But it is an express power, and expressly given
to Congress.

We have thus far been contending, however
for the custody alone of the pubhc moneys!
The first of these resolutions declares their con-
trol as well as their custody to be in the Con-
gress of the United States. Sir, upon examina-
tion of the protest, the conclusion is irresist^
ible, that all, all power over the public purse
is claimed by the Executive. I make not this
declaration generally, but in reference to par-
ticular facts.

All control, except that of prescribing the
place, is claimed over the moneys in the treas-
ury ; but let it be remembered that there are
moments when the public moneys, unappropri-
ated, and not disbursed under appropriations by
law, are not in the treasury. They are "m
transitu'''' to the treasury immediately after
collection, and from the treasury immediately
after appropriation. This is true of all the
revenue. What matters it, then, where the treas-
ury is, when the President, through " his " Sec-
retary, may prevent every dollar from ever going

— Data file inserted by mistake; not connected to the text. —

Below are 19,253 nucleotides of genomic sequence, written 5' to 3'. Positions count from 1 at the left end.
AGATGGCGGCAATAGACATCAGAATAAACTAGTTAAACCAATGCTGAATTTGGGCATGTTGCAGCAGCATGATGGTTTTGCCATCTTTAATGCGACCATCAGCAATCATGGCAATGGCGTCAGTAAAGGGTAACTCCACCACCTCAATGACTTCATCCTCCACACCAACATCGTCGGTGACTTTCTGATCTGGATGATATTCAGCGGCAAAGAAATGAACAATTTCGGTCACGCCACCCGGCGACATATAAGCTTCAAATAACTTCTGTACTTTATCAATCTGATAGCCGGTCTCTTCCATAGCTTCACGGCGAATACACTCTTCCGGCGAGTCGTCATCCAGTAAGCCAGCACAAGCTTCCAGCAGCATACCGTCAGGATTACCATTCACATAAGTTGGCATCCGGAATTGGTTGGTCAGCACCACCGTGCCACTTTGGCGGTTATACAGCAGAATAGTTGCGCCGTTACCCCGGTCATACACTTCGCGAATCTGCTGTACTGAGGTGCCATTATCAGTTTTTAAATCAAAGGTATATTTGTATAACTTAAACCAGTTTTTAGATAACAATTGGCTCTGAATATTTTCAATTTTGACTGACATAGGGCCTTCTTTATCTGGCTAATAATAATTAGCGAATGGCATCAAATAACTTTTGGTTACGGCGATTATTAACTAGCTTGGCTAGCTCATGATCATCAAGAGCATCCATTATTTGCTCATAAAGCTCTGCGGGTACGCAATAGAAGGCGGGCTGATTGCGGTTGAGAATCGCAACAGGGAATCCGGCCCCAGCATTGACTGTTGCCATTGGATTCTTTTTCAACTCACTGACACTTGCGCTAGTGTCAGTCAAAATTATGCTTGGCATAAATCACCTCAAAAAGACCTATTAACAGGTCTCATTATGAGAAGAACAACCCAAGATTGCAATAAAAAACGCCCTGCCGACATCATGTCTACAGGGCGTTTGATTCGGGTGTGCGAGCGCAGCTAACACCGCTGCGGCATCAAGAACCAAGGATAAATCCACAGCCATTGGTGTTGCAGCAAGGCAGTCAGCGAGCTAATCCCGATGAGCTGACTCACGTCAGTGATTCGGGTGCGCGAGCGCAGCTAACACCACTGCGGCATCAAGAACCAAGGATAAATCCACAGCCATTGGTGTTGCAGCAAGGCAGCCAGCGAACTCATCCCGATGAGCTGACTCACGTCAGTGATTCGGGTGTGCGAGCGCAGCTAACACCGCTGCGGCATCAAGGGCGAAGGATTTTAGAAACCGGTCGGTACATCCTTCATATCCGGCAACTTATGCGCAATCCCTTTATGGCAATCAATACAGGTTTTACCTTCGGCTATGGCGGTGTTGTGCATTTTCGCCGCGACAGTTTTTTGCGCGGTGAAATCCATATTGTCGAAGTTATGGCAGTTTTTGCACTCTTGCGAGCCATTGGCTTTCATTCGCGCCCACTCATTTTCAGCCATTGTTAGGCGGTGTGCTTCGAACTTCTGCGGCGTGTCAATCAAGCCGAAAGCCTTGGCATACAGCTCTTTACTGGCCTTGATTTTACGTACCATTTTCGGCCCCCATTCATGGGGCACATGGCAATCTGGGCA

there ? It is known to all, I presume, that the
moneys of the United States, collected at the
difierent ports of entry, are Isrought into the
treasury by an order of the Secretary to; the
collectors to pay the sums due by them at the
places of deposit, to the credit of the Treasurer
of the United States. When this order is
obeyed, the moneys are in the treasury, and not
before. Now, sir, what is there to compel the
Secretary to order the moneys to be paid into
the Treasury ? And if it be true that the Exec-
utive has their custody, what, in this state of
the public moneys, becomes of that provision of
the constitution which says that "no money
shall be drawn fi-om the treasury but in conse-
quence of appropriations made by law," and
which is the only check upon the President's
control of the public moneys ? Do not these
new protestant doctrines, which come neither
from Calvin nor Luther, lead directly to the
alarming consequence that the President, having
the custody of the moneys, in or out of the
treasury, might expend the moneys not credited
to the Treasurer, or use the amounts of collect-
ors' bonds, without appropriation by law, inas-
much as it is the money " from the treasury "
only which shall not be drawn but in conse-
quence of appropriations made by law ? Ay,
sir, I ask those who attended the discussion of
the appropriation bills, if moneys collected have
not been expended, before they were brought
into the treasury, without appropriations made
by law ? I inform the people that they have ;
that suits are multiplied unreasonably on collect-
ors' bonds ; and that collectors and district at-
torneys of the United States pay their fees and
the costs, and return the net proceeds only into